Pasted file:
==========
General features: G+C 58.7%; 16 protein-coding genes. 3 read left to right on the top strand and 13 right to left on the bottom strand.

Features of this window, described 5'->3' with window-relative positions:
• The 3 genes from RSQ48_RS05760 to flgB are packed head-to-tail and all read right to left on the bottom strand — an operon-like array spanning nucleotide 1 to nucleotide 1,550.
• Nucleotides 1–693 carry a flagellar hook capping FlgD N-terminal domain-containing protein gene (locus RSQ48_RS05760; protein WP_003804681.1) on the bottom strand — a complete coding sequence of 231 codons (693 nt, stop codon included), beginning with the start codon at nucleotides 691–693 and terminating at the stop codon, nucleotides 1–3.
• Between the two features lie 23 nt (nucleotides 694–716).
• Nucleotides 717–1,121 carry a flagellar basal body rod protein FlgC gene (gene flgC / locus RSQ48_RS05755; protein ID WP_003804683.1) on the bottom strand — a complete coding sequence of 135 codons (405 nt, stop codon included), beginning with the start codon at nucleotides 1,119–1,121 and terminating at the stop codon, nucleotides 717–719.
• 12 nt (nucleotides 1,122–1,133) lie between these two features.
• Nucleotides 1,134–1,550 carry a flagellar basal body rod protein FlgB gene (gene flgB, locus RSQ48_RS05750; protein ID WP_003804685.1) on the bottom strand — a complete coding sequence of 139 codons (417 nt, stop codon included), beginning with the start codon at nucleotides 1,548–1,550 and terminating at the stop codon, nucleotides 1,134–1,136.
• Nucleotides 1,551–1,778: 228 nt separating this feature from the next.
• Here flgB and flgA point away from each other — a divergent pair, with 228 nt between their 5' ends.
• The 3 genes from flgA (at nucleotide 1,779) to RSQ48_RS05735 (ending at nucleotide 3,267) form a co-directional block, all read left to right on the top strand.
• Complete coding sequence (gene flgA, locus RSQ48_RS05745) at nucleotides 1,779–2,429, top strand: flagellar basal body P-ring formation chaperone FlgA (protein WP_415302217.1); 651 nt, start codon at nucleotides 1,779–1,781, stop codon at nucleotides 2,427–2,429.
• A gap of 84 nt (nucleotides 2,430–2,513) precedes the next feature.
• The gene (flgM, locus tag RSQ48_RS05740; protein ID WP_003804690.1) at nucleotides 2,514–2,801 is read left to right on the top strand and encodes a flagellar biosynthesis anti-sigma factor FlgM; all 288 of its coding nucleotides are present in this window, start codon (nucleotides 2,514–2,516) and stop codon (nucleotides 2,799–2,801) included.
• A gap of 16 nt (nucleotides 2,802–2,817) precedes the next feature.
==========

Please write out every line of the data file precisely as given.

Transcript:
General features: G+C 58.7%; 16 protein-coding genes. 3 read left to right on the top strand and 13 right to left on the bottom strand.

Features of this window, described 5'->3' with window-relative positions:
• The 3 genes from RSQ48_RS05760 to flgB are packed head-to-tail and all read right to left on the bottom strand — an operon-like array spanning nucleotide 1 to nucleotide 1,550.
• Nucleotides 1–693 carry a flagellar hook capping FlgD N-terminal domain-containing protein gene (locus RSQ48_RS05760; protein WP_003804681.1) on the bottom strand — a complete coding sequence of 231 codons (693 nt, stop codon included), beginning with the start codon at nucleotides 691–693 and terminating at the stop codon, nucleotides 1–3.
• Between the two features lie 23 nt (nucleotides 694–716).
• Nucleotides 717–1,121 carry a flagellar basal body rod protein FlgC gene (gene flgC / locus RSQ48_RS05755; protein ID WP_003804683.1) on the bottom strand — a complete coding sequence of 135 codons (405 nt, stop codon included), beginning with the start codon at nucleotides 1,119–1,121 and terminating at the stop codon, nucleotides 717–719.
• 12 nt (nucleotides 1,122–1,133) lie between these two features.
• Nucleotides 1,134–1,550 carry a flagellar basal body rod protein FlgB gene (gene flgB, locus RSQ48_RS05750; protein ID WP_003804685.1) on the bottom strand — a complete coding sequence of 139 codons (417 nt, stop codon included), beginning with the start codon at nucleotides 1,548–1,550 and terminating at the stop codon, nucleotides 1,134–1,136.
• Nucleotides 1,551–1,778: 228 nt separating this feature from the next.
• Here flgB and flgA point away from each other — a divergent pair, with 228 nt between their 5' ends.
• The 3 genes from flgA (at nucleotide 1,779) to RSQ48_RS05735 (ending at nucleotide 3,267) form a co-directional block, all read left to right on the top strand.
• Complete coding sequence (gene flgA, locus RSQ48_RS05745) at nucleotides 1,779–2,429, top strand: flagellar basal body P-ring formation chaperone FlgA (protein WP_415302217.1); 651 nt, start codon at nucleotides 1,779–1,781, stop codon at nucleotides 2,427–2,429.
• A gap of 84 nt (nucleotides 2,430–2,513) precedes the next feature.
• The gene (flgM, locus tag RSQ48_RS05740; protein ID WP_003804690.1) at nucleotides 2,514–2,801 is read left to right on the top strand and encodes a flagellar biosynthesis anti-sigma factor FlgM; all 288 of its coding nucleotides are present in this window, start codon (nucleotides 2,514–2,516) and stop codon (nucleotides 2,799–2,801) included.
• A gap of 16 nt (nucleotides 2,802–2,817) precedes the next feature.